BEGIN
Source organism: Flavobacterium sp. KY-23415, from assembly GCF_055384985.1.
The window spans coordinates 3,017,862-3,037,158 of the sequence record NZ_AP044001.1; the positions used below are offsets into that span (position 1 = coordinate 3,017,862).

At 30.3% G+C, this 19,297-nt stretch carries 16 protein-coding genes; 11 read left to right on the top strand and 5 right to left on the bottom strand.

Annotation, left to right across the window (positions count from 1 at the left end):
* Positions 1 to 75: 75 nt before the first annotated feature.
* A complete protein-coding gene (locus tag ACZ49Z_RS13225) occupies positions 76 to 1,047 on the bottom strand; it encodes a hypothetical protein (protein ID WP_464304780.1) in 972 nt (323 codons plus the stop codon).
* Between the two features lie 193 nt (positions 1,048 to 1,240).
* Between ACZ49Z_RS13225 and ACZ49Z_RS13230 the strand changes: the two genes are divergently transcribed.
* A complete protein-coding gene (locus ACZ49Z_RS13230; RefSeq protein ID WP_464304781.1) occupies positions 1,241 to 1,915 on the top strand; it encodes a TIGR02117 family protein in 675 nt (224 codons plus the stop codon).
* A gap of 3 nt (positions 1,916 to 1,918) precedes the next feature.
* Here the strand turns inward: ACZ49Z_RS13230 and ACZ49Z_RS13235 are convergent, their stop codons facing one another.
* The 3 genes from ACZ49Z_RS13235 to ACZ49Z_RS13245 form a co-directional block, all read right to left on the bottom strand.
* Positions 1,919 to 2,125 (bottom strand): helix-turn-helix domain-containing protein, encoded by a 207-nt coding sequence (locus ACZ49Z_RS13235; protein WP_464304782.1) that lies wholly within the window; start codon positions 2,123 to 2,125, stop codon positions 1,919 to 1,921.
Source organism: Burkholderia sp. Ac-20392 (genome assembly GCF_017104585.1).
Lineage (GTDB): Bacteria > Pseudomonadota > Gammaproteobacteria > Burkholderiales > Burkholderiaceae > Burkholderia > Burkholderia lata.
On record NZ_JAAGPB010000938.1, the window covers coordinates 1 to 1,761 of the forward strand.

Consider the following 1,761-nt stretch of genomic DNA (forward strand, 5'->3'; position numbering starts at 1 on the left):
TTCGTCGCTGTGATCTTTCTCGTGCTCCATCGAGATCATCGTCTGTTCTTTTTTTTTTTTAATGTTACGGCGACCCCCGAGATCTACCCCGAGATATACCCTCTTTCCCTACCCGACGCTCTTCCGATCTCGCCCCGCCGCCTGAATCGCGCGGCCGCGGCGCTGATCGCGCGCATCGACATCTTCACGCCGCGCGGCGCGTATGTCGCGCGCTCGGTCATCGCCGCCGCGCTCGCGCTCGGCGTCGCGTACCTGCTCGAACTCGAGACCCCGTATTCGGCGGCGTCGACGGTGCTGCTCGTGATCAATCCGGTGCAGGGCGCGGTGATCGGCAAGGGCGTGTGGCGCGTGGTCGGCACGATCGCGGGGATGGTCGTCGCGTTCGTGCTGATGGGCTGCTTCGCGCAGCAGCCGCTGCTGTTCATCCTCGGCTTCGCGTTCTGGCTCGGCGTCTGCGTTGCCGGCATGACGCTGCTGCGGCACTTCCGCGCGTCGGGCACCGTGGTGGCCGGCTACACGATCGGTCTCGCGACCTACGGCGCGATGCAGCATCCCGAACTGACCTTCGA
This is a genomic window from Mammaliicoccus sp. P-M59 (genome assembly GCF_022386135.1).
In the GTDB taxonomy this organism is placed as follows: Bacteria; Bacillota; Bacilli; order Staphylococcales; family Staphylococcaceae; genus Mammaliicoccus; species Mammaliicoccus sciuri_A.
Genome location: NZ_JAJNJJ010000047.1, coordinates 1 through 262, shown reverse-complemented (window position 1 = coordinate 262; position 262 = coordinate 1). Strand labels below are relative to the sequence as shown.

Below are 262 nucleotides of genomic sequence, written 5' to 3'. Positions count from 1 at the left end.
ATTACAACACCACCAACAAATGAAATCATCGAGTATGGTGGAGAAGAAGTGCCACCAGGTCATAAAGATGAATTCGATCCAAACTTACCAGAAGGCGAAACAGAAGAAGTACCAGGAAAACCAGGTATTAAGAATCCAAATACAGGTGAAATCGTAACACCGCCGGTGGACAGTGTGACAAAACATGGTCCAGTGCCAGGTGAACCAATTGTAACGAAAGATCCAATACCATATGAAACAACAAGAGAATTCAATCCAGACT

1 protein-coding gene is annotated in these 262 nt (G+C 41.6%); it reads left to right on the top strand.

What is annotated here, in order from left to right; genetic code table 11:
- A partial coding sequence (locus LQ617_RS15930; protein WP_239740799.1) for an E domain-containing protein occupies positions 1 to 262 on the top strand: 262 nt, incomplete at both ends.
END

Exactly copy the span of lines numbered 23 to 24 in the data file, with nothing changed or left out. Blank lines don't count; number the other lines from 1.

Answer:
ATTACAACACCACCAACAAATGAAATCATCGAGTATGGTGGAGAAGAAGTGCCACCAGGTCATAAAGATGAATTCGATCCAAACTTACCAGAAGGCGAAACAGAAGAAGTACCAGGAAAACCAGGTATTAAGAATCCAAATACAGGTGAAATCGTAACACCGCCGGTGGACAGTGTGACAAAACATGGTCCAGTGCCAGGTGAACCAATTGTAACGAAAGATCCAATACCATATGAAACAACAAGAGAATTCAATCCAGACT

1 protein-coding gene is annotated in these 262 nt (G+C 41.6%); it reads left to right on the top strand.